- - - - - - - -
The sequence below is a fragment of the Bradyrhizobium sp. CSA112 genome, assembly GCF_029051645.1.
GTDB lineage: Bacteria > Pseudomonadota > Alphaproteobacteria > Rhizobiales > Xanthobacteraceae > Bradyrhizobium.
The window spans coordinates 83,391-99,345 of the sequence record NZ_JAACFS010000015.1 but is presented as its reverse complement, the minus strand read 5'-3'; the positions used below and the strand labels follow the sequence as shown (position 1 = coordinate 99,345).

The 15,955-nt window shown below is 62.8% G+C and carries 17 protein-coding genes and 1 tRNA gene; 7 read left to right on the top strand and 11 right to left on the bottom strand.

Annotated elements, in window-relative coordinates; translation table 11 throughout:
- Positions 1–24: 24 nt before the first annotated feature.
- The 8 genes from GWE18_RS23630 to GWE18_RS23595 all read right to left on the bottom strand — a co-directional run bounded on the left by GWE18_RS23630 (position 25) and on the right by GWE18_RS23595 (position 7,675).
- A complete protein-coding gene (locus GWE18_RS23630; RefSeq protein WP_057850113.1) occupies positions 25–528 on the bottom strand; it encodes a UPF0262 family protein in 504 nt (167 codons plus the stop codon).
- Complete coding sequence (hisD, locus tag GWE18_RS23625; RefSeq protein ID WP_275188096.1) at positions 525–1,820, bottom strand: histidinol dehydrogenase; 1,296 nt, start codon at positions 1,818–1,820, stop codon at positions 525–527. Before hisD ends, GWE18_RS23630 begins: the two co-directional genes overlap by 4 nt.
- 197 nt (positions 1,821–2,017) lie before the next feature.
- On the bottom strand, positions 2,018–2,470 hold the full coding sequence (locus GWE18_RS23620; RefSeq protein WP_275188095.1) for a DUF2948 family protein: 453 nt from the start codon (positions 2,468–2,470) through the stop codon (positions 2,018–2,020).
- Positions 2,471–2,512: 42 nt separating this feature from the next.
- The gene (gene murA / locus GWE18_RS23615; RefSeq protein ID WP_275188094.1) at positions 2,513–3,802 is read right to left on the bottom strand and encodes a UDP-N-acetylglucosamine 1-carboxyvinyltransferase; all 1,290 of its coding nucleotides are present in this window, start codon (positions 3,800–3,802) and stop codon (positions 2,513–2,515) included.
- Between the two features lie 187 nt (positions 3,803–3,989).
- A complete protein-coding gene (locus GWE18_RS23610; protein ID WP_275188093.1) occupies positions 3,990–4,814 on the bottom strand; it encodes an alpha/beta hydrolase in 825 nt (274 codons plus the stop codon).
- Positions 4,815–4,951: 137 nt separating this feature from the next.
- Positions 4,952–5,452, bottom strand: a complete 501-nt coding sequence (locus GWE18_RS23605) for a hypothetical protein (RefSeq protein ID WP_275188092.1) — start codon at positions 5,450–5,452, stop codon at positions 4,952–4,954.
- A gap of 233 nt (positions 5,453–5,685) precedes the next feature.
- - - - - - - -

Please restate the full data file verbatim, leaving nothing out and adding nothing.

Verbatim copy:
The sequence below is a fragment of the Bradyrhizobium sp. CSA112 genome, assembly GCF_029051645.1.
GTDB lineage: Bacteria > Pseudomonadota > Alphaproteobacteria > Rhizobiales > Xanthobacteraceae > Bradyrhizobium.
The window spans coordinates 83,391-99,345 of the sequence record NZ_JAACFS010000015.1 but is presented as its reverse complement, the minus strand read 5'-3'; the positions used below and the strand labels follow the sequence as shown (position 1 = coordinate 99,345).

The 15,955-nt window shown below is 62.8% G+C and carries 17 protein-coding genes and 1 tRNA gene; 7 read left to right on the top strand and 11 right to left on the bottom strand.

Annotated elements, in window-relative coordinates; translation table 11 throughout:
- Positions 1–24: 24 nt before the first annotated feature.
- The 8 genes from GWE18_RS23630 to GWE18_RS23595 all read right to left on the bottom strand — a co-directional run bounded on the left by GWE18_RS23630 (position 25) and on the right by GWE18_RS23595 (position 7,675).
- A complete protein-coding gene (locus GWE18_RS23630; RefSeq protein WP_057850113.1) occupies positions 25–528 on the bottom strand; it encodes a UPF0262 family protein in 504 nt (167 codons plus the stop codon).
- Complete coding sequence (hisD, locus tag GWE18_RS23625; RefSeq protein ID WP_275188096.1) at positions 525–1,820, bottom strand: histidinol dehydrogenase; 1,296 nt, start codon at positions 1,818–1,820, stop codon at positions 525–527. Before hisD ends, GWE18_RS23630 begins: the two co-directional genes overlap by 4 nt.
- 197 nt (positions 1,821–2,017) lie before the next feature.
- On the bottom strand, positions 2,018–2,470 hold the full coding sequence (locus GWE18_RS23620; RefSeq protein WP_275188095.1) for a DUF2948 family protein: 453 nt from the start codon (positions 2,468–2,470) through the stop codon (positions 2,018–2,020).
- Positions 2,471–2,512: 42 nt separating this feature from the next.
- The gene (gene murA / locus GWE18_RS23615; RefSeq protein ID WP_275188094.1) at positions 2,513–3,802 is read right to left on the bottom strand and encodes a UDP-N-acetylglucosamine 1-carboxyvinyltransferase; all 1,290 of its coding nucleotides are present in this window, start codon (positions 3,800–3,802) and stop codon (positions 2,513–2,515) included.
- Between the two features lie 187 nt (positions 3,803–3,989).
- A complete protein-coding gene (locus GWE18_RS23610; protein ID WP_275188093.1) occupies positions 3,990–4,814 on the bottom strand; it encodes an alpha/beta hydrolase in 825 nt (274 codons plus the stop codon).
- Positions 4,815–4,951: 137 nt separating this feature from the next.
- Positions 4,952–5,452, bottom strand: a complete 501-nt coding sequence (locus GWE18_RS23605) for a hypothetical protein (RefSeq protein ID WP_275188092.1) — start codon at positions 5,450–5,452, stop codon at positions 4,952–4,954.
- A gap of 233 nt (positions 5,453–5,685) precedes the next feature.